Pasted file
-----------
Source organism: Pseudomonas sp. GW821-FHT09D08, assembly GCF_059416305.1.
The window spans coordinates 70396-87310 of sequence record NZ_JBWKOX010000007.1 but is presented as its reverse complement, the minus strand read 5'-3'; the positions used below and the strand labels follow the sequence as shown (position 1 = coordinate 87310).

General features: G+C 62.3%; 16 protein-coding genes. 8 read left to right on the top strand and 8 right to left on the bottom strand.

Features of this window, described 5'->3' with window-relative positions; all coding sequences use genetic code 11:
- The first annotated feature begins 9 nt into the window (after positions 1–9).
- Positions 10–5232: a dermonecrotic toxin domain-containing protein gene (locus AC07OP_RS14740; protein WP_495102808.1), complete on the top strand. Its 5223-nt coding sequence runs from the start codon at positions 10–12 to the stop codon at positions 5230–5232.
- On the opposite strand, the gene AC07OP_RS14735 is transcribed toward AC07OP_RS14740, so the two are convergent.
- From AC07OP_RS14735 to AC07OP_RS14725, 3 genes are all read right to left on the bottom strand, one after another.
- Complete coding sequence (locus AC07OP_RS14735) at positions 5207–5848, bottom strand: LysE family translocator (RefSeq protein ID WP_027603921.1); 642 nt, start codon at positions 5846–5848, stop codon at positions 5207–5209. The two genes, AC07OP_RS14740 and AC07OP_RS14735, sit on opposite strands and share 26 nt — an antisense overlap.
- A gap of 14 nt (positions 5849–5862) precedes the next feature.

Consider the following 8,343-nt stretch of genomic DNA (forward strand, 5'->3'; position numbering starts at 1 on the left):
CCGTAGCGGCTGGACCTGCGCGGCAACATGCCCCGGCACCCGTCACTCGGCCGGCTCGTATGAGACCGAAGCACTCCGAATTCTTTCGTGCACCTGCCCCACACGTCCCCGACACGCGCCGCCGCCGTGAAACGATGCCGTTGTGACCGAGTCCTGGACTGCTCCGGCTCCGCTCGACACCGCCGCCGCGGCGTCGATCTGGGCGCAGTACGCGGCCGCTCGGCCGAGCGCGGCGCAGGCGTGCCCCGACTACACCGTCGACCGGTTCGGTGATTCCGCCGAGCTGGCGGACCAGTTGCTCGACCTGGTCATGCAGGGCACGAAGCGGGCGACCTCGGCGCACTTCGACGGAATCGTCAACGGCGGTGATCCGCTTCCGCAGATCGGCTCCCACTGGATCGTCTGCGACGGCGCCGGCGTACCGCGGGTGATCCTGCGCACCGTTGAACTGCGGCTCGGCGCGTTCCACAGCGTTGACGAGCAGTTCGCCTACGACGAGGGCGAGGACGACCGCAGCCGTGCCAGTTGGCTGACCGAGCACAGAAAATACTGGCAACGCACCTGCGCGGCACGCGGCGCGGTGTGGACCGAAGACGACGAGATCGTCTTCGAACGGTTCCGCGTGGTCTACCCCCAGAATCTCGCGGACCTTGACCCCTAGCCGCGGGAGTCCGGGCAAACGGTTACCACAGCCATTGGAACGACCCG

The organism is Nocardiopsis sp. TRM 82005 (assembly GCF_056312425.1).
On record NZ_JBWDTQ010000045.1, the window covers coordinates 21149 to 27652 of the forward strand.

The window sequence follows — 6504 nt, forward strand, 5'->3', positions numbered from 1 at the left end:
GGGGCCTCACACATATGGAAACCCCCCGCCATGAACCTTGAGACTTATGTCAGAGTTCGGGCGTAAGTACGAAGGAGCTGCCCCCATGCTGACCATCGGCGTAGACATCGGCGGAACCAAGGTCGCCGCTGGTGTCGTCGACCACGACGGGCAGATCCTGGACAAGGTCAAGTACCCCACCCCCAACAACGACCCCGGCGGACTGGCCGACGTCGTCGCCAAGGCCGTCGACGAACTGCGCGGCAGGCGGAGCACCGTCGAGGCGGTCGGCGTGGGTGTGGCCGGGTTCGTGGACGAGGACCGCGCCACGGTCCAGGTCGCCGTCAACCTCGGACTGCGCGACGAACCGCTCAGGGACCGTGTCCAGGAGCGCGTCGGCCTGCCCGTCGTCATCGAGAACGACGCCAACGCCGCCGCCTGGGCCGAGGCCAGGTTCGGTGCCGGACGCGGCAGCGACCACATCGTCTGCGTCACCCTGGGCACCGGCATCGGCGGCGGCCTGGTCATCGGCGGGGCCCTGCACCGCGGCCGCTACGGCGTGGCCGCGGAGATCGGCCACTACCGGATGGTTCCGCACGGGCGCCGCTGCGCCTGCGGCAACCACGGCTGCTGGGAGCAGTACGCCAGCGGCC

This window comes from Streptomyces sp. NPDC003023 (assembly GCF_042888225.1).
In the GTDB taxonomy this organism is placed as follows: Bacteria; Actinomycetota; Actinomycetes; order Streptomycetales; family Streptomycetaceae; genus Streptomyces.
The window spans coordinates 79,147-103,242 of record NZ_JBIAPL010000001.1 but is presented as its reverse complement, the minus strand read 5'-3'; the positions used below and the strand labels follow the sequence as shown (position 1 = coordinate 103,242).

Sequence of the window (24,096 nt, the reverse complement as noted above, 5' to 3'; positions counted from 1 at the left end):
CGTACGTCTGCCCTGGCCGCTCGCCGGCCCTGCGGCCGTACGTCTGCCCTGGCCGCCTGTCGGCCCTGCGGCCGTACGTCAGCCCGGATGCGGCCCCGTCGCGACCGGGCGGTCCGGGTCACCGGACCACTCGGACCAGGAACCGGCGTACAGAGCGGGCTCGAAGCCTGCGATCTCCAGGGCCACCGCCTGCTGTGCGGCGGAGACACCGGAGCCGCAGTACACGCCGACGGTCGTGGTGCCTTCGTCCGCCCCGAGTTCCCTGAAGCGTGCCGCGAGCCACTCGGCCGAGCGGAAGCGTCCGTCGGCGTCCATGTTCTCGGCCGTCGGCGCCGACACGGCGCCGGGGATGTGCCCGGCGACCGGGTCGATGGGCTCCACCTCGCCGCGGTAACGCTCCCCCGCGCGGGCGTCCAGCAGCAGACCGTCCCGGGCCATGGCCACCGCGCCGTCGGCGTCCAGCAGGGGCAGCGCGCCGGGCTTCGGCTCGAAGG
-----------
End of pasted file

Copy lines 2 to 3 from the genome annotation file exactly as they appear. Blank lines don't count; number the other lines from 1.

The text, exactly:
The window spans coordinates 70396-87310 of sequence record NZ_JBWKOX010000007.1 but is presented as its reverse complement, the minus strand read 5'-3'; the positions used below and the strand labels follow the sequence as shown (position 1 = coordinate 87310).

General features: G+C 62.3%; 16 protein-coding genes. 8 read left to right on the top strand and 8 right to left on the bottom strand.